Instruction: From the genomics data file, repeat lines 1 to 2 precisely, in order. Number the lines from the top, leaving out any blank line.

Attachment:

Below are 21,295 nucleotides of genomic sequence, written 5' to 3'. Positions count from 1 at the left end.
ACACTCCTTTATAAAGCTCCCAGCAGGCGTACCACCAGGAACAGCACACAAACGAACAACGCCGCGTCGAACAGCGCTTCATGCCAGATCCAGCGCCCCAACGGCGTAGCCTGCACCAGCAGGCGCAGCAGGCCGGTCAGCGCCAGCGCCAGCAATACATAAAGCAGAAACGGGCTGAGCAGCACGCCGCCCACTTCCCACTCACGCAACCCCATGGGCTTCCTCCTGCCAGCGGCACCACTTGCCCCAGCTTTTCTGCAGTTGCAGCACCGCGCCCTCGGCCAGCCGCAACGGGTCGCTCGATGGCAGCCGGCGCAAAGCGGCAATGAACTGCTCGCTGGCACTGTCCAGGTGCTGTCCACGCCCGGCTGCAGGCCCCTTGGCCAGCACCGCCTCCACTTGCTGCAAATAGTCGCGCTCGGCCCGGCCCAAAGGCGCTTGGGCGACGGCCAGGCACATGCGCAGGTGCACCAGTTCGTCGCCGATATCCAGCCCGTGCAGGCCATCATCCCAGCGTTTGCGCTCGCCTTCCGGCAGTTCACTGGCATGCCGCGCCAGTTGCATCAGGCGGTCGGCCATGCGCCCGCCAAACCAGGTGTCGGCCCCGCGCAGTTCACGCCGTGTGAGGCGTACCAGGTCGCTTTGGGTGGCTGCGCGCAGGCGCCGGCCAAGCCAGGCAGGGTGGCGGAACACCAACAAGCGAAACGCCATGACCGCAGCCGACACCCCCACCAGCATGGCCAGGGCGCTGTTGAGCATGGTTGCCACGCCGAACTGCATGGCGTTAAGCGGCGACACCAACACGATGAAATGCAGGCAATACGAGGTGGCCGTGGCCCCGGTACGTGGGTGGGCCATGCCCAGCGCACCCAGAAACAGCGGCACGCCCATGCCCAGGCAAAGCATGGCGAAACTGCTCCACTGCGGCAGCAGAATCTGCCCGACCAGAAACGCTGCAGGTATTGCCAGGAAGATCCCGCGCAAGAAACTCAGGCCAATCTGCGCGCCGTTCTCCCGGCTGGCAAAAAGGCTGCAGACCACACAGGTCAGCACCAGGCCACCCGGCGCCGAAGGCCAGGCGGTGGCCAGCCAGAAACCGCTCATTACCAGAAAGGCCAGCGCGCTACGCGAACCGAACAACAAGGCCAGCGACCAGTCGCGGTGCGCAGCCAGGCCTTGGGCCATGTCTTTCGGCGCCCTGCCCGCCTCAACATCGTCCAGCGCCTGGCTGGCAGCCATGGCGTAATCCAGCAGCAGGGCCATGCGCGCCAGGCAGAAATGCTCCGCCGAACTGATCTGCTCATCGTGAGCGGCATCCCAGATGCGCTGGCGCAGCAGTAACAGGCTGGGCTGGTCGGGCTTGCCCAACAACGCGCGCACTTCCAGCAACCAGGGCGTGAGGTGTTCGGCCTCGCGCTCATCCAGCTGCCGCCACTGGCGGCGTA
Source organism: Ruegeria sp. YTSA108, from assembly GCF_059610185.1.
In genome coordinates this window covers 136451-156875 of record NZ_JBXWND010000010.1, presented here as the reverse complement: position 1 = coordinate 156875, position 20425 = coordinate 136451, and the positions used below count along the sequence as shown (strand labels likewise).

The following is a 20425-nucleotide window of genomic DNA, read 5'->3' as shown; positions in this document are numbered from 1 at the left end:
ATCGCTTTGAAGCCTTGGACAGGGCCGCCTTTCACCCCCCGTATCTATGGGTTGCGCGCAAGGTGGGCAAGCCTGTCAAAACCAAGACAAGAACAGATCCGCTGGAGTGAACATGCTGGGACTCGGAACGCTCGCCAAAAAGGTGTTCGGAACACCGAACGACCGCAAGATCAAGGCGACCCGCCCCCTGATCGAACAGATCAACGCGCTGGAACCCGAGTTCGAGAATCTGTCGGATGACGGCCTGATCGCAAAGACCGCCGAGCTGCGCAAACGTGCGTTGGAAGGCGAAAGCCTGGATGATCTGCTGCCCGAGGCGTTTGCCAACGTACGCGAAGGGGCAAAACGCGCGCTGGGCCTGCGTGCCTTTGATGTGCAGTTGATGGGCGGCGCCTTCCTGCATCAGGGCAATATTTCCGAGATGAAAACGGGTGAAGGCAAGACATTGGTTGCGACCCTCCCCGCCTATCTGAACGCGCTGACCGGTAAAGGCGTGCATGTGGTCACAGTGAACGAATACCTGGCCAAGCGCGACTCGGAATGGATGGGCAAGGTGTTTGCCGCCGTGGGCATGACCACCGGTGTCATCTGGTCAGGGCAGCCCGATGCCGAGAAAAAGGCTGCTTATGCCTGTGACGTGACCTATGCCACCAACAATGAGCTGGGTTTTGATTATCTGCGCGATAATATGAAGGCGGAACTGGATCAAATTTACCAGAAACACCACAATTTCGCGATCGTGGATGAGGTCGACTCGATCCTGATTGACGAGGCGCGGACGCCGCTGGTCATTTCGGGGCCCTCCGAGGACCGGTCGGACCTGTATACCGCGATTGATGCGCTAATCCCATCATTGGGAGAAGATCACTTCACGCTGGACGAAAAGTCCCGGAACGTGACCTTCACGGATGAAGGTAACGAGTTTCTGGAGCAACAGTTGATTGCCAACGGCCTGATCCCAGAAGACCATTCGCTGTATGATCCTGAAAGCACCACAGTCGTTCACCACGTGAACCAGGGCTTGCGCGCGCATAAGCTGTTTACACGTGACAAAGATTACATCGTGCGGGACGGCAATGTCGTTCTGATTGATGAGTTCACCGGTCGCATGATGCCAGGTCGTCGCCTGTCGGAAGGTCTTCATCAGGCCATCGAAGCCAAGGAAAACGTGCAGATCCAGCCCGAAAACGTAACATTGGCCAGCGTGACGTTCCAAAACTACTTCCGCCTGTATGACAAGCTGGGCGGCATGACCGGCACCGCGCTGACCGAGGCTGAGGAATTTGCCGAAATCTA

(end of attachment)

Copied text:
Below are 21,295 nucleotides of genomic sequence, written 5' to 3'. Positions count from 1 at the left end.
ACACTCCTTTATAAAGCTCCCAGCAGGCGTACCACCAGGAACAGCACACAAACGAACAACGCCGCGTCGAACAGCGCTTCATGCCAGATCCAGCGCCCCAACGGCGTAGCCTGCACCAGCAGGCGCAGCAGGCCGGTCAGCGCCAGCGCCAGCAATACATAAAGCAGAAACGGGCTGAGCAGCACGCCGCCCACTTCCCACTCACGCAACCCCATGGGCTTCCTCCTGCCAGCGGCACCACTTGCCCCAGCTTTTCTGCAGTTGCAGCACCGCGCCCTCGGCCAGCCGCAACGGGTCGCTCGATGGCAGCCGGCGCAAAGCGGCAATGAACTGCTCGCTGGCACTGTCCAGGTGCTGTCCACGCCCGGCTGCAGGCCCCTTGGCCAGCACCGCCTCCACTTGCTGCAAATAGTCGCGCTCGGCCCGGCCCAAAGGCGCTTGGGCGACGGCCAGGCACATGCGCAGGTGCACCAGTTCGTCGCCGATATCCAGCCCGTGCAGGCCATCATCCCAGCGTTTGCGCTCGCCTTCCGGCAGTTCACTGGCATGCCGCGCCAGTTGCATCAGGCGGTCGGCCATGCGCCCGCCAAACCAGGTGTCGGCCCCGCGCAGTTCACGCCGTGTGAGGCGTACCAGGTCGCTTTGGGTGGCTGCGCGCAGGCGCCGGCCAAGCCAGGCAGGGTGGCGGAACACCAACAAGCGAAACGCCATGACCGCAGCCGACACCCCCACCAGCATGGCCAGGGCGCTGTTGAGCATGGTTGCCACGCCGAACTGCATGGCGTTAAGCGGCGACACCAACACGATGAAATGCAGGCAATACGAGGTGGCCGTGGCCCCGGTACGTGGGTGGGCCATGCCCAGCGCACCCAGAAACAGCGGCACGCCCATGCCCAGGCAAAGCATGGCGAAACTGCTCCACTGCGGCAGCAGAATCTGCCCGACCAGAAACGCTGCAGGTATTGCCAGGAAGATCCCGCGCAAGAAACTCAGGCCAATCTGCGCGCCGTTCTCCCGGCTGGCAAAAAGGCTGCAGACCACACAGGTCAGCACCAGGCCACCCGGCGCCGAAGGCCAGGCGGTGGCCAGCCAGAAACCGCTCATTACCAGAAAGGCCAGCGCGCTACGCGAACCGAACAACAAGGCCAGCGACCAGTCGCGGTGCGCAGCCAGGCCTTGGGCCATGTCTTTCGGCGCCCTGCCCGCCTCAACATCGTCCAGCGCCTGGCTGGCAGCCATGGCGTAATCCAGCAGCAGGGCCATGCGCGCCAGGCAGAAATGCTCCGCCGAACTGATCTGCTCATCGTGAGCGGCATCCCAGATGCGCTGGCGCAGCAGTAACAGGCTGGGCTGGTCGGGCTTGCCCAACAACGCGCGCACTTCCAGCAACCAGGGCGTGAGGTGTTCGGCCTCGCGCTCATCCAGCTGCCGCCACTGGCGGCGTA